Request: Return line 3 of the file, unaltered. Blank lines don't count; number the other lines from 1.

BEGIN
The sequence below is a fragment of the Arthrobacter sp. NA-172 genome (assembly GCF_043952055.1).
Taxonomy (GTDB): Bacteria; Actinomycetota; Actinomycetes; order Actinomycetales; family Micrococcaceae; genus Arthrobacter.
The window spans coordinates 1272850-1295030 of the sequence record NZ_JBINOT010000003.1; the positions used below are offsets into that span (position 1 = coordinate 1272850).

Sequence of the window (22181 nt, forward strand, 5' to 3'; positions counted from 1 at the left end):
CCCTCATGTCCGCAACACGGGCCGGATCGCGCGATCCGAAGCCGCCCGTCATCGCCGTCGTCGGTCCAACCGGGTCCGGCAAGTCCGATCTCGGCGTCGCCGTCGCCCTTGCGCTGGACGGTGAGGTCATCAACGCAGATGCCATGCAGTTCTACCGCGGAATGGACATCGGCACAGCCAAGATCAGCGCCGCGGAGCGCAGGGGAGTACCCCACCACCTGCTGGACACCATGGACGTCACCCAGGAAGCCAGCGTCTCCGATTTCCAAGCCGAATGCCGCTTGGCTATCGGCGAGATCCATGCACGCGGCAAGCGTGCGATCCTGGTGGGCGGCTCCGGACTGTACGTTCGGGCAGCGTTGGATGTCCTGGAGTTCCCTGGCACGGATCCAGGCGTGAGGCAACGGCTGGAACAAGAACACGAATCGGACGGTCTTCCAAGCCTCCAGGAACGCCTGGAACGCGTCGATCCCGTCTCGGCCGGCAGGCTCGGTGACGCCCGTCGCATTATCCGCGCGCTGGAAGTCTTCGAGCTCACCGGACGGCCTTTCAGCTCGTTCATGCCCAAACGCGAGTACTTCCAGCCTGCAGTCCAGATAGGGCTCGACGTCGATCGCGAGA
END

The window spans coordinates 1272850-1295030 of the sequence record NZ_JBINOT010000003.1; the positions used below are offsets into that span (position 1 = coordinate 1272850).